While there is much work in nutrition to be done at home, there are also many opportunities to work in nutrition abroad. Nutrition professionals can work overseas in development work, being employed in emergency nutrition programs, providing food and support for underserved areas ravaged by famine, natural disaster or disease, or displaced due to geopolitical strife. International agencies such as the World Health Organization (WHO), World Food Programme (WFP), or the United Nations Children’s Fund (UNICEF) have temporary and long-term employment options for internationally minded individuals. Some nutrition professionals from the United States may get their start in the development sector by serving as Peace Corps Volunteers. The Peace Corps sends American volunteers for two-year service periods to “tackle the most pressing needs of people around the world.” Many of the underlying problems with healthcare in the developing world can be traced back to malnutrition, and as such, the need for nutrition and health workers in these settings is essential.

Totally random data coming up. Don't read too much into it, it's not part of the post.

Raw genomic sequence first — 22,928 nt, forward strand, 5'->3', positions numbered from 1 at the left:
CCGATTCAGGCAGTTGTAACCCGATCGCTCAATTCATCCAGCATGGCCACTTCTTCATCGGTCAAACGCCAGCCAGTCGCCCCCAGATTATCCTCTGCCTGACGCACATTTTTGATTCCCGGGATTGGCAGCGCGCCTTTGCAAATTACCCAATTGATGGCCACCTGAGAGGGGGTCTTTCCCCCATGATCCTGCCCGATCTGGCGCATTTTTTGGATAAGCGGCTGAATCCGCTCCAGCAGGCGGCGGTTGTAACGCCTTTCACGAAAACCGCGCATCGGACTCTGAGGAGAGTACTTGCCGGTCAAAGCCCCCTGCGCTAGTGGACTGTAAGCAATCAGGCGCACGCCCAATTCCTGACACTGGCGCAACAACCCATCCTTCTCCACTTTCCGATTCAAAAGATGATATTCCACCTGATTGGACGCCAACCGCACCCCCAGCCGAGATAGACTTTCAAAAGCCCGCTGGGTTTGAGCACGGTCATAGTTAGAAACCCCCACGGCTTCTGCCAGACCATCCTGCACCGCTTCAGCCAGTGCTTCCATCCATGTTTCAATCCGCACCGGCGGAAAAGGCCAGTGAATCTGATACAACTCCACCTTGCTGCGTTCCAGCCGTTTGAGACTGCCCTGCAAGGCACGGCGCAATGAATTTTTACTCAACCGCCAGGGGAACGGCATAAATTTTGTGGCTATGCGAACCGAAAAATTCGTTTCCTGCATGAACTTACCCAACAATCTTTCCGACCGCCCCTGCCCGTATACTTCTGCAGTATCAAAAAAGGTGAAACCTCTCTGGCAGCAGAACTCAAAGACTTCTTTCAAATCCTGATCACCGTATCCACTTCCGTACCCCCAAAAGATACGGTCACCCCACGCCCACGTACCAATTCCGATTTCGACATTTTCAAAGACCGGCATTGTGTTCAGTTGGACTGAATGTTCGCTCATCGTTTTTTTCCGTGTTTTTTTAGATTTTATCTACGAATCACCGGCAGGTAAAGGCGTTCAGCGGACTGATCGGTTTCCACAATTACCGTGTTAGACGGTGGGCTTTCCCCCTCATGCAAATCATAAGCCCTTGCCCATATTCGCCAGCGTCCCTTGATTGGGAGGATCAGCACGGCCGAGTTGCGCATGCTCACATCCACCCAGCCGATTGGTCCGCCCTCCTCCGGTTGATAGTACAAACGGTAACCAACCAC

With regards to place of employment, the 2013 Compensation and Benefits Survey of the Dietetics Profession indicated that 7 percent of practitioners are self-employed, 30 percent work at a for-profit firm, 38 percent work at a nonprofit organization and 19 percent work for the government. When it comes to RD/RDNs, the most common work environment is an inpatient acute care facility (hospital) with 24 percent of respondents employed there. Twelve percent are employed in an ambulatory or outpatient care facility like a clinic or doctor’s office. This is followed by employment in long-term care, extended care, or assisted living facilities such as a nursing home, at 10 percent. Combined, these top three employment settings encompass almost half of all practicing RDNs.
No matter where you decide you may want to end up working in nutrition, it’s always a good idea to get a general idea of a field by taking an introductory course in that subject matter. Look for an Elementary Nutrition or Introduction to Nutrition Science course that will introduce you to the core elements of the science as well as possible job opportunities. Another great resource for prospective nutrition professionals is the Academy of Nutrition and Dietetics website, available at: http://www.eatright.org. Here you can learn all about the profession, requirements for entry level jobs and get some more perspective into the wonderful world of nutrition!
Originally published at blog.mywebtext.com on August 2, 2016.